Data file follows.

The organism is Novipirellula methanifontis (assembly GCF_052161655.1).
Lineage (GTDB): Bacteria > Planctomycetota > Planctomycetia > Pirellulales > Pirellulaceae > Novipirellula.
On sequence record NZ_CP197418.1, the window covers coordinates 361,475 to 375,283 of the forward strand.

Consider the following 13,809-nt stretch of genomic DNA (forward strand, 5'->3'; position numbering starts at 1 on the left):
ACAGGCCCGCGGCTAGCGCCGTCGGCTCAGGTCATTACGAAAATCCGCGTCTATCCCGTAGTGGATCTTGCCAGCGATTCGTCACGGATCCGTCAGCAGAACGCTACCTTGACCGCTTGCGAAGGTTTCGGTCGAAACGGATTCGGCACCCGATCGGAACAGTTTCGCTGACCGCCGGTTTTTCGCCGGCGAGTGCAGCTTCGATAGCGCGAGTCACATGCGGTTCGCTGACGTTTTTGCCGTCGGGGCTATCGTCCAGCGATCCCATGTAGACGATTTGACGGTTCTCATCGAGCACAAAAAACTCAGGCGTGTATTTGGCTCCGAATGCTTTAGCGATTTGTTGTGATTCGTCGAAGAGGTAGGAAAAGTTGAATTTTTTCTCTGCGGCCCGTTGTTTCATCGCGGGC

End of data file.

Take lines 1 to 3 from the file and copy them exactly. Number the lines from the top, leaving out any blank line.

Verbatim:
The organism is Novipirellula methanifontis (assembly GCF_052161655.1).
Lineage (GTDB): Bacteria > Planctomycetota > Planctomycetia > Pirellulales > Pirellulaceae > Novipirellula.
On sequence record NZ_CP197418.1, the window covers coordinates 361,475 to 375,283 of the forward strand.